MOOCs: A report from faculty on their experience as students in MOOCs
Adan QuanDepartment of Anthropology, MSUPosted on: January 11, 2013
MOOCs: A report from faculty on their experience as stud...
Via Lisa Durff
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by Aurthur Poropat
"Considerable gaps remain in teachers' and students' understanding of factors contributing to learning and educational outcomes, including personality. Consequently, current knowledge about personality within educational settings was reviewed, especially its relationships with learning activities and academic performance. Personality dimensions have previously been shown to be related to learning strategies and activities, and to be reliably correlated with academic performance. However, personality is typically self-rated, introducing methodological disadvantages associated with informational and social desirability biases. A meta-analysis of other-rated personality demonstrated substantially higher correlations of academic performance with all of the dimensions of the Five-Factor Model of personality, which were not accounted for by associations with intelligence. The combined association of academic performance with all of the Five-Factor Model dimensions was one of the largest so far reported in education. The findings have implications for personality measurement. Teachers are able to assess students' personalities to match educational activities to student dispositions, while students' development of learning capacities can be facilitated by feedback on how their personalities are linked with effective learning."
by Roger Riddell
"A letter published Friday by the U.S. Department of Education details regulations on direct assessment and competency-based education programs.
"While the department previously addressed such programs in a March 2013 letter, the document published Friday includes a Q&A format attachment answering a number of questions received since then.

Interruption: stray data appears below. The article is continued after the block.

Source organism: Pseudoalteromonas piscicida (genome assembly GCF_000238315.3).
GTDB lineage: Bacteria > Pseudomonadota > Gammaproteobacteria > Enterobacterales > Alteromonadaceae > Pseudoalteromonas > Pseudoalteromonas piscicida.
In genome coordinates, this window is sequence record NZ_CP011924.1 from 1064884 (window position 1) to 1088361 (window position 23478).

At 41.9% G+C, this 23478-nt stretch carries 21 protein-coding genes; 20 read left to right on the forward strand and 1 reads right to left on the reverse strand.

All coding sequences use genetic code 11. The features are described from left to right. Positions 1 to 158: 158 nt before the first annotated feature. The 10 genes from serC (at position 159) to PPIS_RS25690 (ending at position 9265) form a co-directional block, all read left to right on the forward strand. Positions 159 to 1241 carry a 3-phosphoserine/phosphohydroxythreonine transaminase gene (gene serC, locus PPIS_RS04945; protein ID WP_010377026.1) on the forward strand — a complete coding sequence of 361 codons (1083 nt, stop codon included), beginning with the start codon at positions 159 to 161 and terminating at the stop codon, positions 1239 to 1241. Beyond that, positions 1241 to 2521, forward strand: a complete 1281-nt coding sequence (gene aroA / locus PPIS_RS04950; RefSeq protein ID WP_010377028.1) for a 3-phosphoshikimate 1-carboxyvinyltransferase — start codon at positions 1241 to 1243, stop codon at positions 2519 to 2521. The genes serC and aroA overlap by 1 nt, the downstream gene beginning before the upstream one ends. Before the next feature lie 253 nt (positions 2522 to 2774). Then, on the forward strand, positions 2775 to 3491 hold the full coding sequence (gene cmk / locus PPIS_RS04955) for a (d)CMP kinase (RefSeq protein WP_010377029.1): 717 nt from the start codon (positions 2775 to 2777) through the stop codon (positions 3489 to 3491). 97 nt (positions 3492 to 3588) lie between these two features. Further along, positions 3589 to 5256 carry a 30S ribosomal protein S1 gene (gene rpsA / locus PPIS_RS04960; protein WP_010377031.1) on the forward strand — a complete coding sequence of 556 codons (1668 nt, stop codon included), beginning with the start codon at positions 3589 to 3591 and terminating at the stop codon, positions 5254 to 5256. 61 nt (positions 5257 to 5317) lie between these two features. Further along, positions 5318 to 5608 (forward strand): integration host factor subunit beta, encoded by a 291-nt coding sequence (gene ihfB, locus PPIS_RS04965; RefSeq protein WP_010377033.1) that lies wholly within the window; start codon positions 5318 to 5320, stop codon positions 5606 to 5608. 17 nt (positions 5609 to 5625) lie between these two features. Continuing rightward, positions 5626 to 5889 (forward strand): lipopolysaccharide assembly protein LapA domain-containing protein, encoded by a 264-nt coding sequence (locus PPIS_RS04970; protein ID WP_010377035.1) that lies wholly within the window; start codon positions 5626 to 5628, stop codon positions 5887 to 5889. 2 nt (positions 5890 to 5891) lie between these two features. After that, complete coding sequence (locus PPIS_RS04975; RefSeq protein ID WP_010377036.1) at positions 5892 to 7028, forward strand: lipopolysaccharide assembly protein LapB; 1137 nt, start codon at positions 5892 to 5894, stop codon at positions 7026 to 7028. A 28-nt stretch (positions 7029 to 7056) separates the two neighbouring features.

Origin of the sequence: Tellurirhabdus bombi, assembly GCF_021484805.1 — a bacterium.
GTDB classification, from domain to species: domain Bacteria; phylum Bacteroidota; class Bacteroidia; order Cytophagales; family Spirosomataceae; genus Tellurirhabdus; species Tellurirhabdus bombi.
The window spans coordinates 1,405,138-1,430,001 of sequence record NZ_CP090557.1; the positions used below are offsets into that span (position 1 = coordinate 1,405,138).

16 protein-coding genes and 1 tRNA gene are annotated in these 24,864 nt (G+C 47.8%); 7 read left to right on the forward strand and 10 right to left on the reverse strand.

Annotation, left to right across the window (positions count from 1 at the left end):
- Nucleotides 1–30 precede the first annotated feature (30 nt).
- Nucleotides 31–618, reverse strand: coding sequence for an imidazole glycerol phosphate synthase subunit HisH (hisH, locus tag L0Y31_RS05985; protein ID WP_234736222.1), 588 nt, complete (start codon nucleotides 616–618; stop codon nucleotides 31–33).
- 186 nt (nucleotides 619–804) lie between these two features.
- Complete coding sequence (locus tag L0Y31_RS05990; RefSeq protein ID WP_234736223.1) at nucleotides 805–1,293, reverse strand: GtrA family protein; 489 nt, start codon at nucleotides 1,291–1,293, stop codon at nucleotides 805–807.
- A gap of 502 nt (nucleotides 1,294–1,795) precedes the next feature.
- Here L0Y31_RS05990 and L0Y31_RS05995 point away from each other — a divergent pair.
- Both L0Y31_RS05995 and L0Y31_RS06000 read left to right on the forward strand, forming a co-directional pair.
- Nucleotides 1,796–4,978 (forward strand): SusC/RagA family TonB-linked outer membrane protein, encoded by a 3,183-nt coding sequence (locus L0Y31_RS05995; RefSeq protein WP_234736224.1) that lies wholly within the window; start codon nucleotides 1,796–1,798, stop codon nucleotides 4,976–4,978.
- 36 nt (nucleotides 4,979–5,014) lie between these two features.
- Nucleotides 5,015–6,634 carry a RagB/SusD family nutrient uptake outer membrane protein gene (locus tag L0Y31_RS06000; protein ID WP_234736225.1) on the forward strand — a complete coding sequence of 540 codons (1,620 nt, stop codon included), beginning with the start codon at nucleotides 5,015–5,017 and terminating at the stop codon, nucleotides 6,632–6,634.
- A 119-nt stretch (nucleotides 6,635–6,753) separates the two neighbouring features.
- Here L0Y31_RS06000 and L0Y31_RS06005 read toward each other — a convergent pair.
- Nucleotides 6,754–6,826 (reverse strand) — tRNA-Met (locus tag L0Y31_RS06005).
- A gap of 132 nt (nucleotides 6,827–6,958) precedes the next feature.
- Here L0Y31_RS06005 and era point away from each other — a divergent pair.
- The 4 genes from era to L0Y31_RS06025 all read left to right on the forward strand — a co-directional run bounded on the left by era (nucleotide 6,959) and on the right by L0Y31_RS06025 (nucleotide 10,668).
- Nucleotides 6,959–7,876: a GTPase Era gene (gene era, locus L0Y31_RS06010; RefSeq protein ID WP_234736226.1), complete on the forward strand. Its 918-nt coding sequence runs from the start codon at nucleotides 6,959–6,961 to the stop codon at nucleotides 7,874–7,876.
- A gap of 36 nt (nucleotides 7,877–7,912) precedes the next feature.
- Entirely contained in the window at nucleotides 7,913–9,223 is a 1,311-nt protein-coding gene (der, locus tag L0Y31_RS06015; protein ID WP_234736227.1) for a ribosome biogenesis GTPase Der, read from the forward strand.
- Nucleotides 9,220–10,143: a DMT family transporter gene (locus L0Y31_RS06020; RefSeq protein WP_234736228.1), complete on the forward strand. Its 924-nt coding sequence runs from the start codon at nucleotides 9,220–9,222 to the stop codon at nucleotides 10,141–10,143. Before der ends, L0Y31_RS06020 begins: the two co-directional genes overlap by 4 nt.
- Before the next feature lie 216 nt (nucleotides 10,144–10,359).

So what has this explosion in technology meant for creativity and learning? According to Robinson, the impact has been enormous. “Tools have extended our physical reach, allowing us to do things physically we couldn’t otherwise do, but they’ve also expanded our minds,” he says. “The relationship between tools and intellectual, physical and spiritual development is really powerful.”
But while Robinson believes that tools play an important role in creativity, he sees an even higher calling for technology. “The real virtue is not in the tools we create, it is in how we use the tools to create, how creative we become with the tools,” he says. “The challenge with technology is not a technological one, it’s a spiritual one.”
For the best performing schools, technology has become an enabler of creativity and innovation, and Robinson believes it has the potential to do even more. “A lot of advocates of the standards movement think that creativity is some recreational activity, a distraction we don’t have time for,” he says. “The real situation is that adopting creative approaches to teaching and learning is among the best ways of engaging kids’ interests, imagination and therefore, raising standards.”
Creativity, as defined by Robinson, is also the basis for life-long entrepreneurship and innovation, highly sought-after in the 21st century workforce. He believes that, by unleashing students’ creativity, we can help them develop the kinds of skills that will serve them well in their careers, and as leaders of future generations.
In today’s thought-provoking Daily Edventure, Sir Ken and I discuss the state of education, technology and creativity, and what it all means for society. But there’s no better way to close out this post than by sharing the sign-off from the always-quotable Robinson’s keynote: “If we start to rethink some of the fundamental principles of education, [and] its relationship with technology, there’s a better chance that we will create the world that we and our children will want to live in.”
Charles Jennings promotes a 70:20:10 framework for organizational learning, where on-the-job experiential/informal learning and social learning represent the preponderance of each employee’s overall learning. Only 10% is from formal learning activities.